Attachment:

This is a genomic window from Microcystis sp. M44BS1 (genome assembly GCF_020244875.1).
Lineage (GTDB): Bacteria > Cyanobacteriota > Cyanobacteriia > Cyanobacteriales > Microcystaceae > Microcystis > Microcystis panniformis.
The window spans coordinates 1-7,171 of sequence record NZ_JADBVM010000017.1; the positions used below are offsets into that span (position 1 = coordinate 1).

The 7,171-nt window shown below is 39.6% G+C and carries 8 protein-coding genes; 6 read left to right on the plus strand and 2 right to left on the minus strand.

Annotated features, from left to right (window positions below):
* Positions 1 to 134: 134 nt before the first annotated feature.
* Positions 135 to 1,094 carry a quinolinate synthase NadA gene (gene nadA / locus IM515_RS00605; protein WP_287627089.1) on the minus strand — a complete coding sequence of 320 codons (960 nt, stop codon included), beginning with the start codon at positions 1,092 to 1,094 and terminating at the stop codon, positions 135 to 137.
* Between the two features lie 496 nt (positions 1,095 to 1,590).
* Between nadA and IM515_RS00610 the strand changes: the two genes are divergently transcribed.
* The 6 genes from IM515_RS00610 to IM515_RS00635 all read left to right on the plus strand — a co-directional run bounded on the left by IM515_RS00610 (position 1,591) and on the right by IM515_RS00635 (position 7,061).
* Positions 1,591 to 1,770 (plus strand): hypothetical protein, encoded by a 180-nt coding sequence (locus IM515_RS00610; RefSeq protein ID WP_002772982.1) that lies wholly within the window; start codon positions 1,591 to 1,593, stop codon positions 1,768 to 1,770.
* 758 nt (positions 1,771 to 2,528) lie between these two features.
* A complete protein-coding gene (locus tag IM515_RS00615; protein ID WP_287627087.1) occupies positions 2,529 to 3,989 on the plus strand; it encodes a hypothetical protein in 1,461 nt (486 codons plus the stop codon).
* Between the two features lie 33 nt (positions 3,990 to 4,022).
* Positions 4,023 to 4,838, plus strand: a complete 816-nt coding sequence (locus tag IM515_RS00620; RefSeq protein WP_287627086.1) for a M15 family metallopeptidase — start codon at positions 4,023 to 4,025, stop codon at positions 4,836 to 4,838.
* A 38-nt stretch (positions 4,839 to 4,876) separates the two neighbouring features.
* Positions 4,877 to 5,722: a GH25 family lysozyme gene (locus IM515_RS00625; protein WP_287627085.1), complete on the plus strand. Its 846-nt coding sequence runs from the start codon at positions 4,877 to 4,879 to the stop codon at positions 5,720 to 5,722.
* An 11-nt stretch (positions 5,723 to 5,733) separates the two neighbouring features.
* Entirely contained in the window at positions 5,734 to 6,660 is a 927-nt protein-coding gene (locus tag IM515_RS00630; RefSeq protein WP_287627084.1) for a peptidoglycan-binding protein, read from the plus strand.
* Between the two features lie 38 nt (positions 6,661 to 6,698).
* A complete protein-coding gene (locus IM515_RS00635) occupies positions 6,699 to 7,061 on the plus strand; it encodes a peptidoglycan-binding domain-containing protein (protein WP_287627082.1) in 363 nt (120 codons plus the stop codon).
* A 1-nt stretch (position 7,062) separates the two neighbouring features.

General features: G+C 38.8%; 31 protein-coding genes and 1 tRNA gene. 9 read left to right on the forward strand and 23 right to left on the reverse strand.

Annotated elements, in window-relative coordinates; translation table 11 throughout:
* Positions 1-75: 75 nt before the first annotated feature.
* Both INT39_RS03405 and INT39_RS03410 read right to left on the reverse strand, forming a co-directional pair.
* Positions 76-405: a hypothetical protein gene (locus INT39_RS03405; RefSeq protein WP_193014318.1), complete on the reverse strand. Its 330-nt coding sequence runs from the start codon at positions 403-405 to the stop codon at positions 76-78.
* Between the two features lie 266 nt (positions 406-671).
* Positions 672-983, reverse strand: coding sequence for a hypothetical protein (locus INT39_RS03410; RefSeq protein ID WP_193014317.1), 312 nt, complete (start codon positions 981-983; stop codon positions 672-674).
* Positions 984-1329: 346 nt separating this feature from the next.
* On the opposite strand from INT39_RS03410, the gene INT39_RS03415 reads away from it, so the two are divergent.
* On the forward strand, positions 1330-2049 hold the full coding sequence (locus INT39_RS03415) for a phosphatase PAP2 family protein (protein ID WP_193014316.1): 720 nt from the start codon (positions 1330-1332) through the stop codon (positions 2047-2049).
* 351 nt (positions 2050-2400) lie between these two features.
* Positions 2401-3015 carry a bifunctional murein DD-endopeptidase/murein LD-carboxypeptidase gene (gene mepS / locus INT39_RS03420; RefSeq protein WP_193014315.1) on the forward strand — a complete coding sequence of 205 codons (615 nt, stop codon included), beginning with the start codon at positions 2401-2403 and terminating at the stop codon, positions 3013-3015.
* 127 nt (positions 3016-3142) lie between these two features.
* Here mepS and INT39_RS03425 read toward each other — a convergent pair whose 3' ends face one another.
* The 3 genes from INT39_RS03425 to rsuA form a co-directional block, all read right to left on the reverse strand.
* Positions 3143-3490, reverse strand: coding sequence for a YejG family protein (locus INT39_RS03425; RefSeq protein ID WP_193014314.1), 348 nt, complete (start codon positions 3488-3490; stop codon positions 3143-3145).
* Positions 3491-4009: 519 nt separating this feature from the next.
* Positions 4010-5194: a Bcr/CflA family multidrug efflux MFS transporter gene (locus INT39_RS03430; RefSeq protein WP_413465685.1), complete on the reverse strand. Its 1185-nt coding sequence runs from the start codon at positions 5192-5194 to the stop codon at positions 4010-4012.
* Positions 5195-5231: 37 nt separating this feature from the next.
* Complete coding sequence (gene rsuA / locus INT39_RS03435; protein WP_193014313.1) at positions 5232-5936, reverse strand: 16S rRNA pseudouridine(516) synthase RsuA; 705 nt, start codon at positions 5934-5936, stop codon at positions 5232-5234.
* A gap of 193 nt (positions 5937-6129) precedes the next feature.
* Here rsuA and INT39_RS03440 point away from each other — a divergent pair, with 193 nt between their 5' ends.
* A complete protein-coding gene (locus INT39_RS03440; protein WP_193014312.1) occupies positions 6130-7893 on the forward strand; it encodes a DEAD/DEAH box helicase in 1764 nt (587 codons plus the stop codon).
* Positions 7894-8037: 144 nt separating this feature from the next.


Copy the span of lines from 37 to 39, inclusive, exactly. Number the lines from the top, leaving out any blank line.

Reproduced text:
* The 3 genes from INT39_RS03425 to rsuA form a co-directional block, all read right to left on the reverse strand.
* Positions 3143-3490, reverse strand: coding sequence for a YejG family protein (locus INT39_RS03425; RefSeq protein ID WP_193014314.1), 348 nt, complete (start codon positions 3488-3490; stop codon positions 3143-3145).
* Positions 3491-4009: 519 nt separating this feature from the next.